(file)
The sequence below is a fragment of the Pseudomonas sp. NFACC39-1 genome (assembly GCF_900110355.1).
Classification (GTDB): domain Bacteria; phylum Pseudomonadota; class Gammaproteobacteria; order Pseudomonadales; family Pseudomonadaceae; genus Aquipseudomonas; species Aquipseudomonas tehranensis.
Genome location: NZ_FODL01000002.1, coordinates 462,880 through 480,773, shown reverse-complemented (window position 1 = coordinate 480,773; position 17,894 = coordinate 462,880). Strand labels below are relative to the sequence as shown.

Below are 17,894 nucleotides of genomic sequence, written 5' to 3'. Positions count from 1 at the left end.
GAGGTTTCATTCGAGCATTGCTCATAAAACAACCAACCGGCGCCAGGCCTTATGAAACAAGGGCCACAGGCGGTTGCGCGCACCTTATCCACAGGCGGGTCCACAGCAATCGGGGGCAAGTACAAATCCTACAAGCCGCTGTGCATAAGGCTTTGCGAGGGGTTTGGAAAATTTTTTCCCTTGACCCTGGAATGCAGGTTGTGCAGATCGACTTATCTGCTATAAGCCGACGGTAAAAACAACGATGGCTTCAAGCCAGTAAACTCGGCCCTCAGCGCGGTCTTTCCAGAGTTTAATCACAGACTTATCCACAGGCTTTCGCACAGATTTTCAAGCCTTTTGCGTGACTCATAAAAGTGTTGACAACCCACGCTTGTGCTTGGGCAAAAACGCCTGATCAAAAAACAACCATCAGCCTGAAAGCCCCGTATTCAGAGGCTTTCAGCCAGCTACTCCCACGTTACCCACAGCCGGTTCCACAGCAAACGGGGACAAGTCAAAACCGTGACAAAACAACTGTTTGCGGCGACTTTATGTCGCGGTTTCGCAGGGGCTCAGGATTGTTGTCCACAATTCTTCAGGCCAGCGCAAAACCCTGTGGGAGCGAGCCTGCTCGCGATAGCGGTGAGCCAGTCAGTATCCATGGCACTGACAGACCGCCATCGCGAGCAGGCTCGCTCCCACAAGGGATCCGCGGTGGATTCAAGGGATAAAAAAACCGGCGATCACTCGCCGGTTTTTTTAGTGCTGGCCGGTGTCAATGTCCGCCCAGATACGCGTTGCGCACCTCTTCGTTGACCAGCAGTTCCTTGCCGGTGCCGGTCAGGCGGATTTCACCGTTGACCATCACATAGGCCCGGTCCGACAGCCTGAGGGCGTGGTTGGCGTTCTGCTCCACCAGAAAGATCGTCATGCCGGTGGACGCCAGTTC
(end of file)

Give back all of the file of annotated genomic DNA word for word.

The sequence below is a fragment of the Pseudomonas sp. NFACC39-1 genome (assembly GCF_900110355.1).
Classification (GTDB): domain Bacteria; phylum Pseudomonadota; class Gammaproteobacteria; order Pseudomonadales; family Pseudomonadaceae; genus Aquipseudomonas; species Aquipseudomonas tehranensis.
Genome location: NZ_FODL01000002.1, coordinates 462,880 through 480,773, shown reverse-complemented (window position 1 = coordinate 480,773; position 17,894 = coordinate 462,880). Strand labels below are relative to the sequence as shown.

Below are 17,894 nucleotides of genomic sequence, written 5' to 3'. Positions count from 1 at the left end.
GAGGTTTCATTCGAGCATTGCTCATAAAACAACCAACCGGCGCCAGGCCTTATGAAACAAGGGCCACAGGCGGTTGCGCGCACCTTATCCACAGGCGGGTCCACAGCAATCGGGGGCAAGTACAAATCCTACAAGCCGCTGTGCATAAGGCTTTGCGAGGGGTTTGGAAAATTTTTTCCCTTGACCCTGGAATGCAGGTTGTGCAGATCGACTTATCTGCTATAAGCCGACGGTAAAAACAACGATGGCTTCAAGCCAGTAAACTCGGCCCTCAGCGCGGTCTTTCCAGAGTTTAATCACAGACTTATCCACAGGCTTTCGCACAGATTTTCAAGCCTTTTGCGTGACTCATAAAAGTGTTGACAACCCACGCTTGTGCTTGGGCAAAAACGCCTGATCAAAAAACAACCATCAGCCTGAAAGCCCCGTATTCAGAGGCTTTCAGCCAGCTACTCCCACGTTACCCACAGCCGGTTCCACAGCAAACGGGGACAAGTCAAAACCGTGACAAAACAACTGTTTGCGGCGACTTTATGTCGCGGTTTCGCAGGGGCTCAGGATTGTTGTCCACAATTCTTCAGGCCAGCGCAAAACCCTGTGGGAGCGAGCCTGCTCGCGATAGCGGTGAGCCAGTCAGTATCCATGGCACTGACAGACCGCCATCGCGAGCAGGCTCGCTCCCACAAGGGATCCGCGGTGGATTCAAGGGATAAAAAAACCGGCGATCACTCGCCGGTTTTTTTAGTGCTGGCCGGTGTCAATGTCCGCCCAGATACGCGTTGCGCACCTCTTCGTTGACCAGCAGTTCCTTGCCGGTGCCGGTCAGGCGGATTTCACCGTTGACCATCACATAGGCCCGGTCCGACAGCCTGAGGGCGTGGTTGGCGTTCTGCTCCACCAGAAAGATCGTCATGCCGGTGGACGCCAGTTC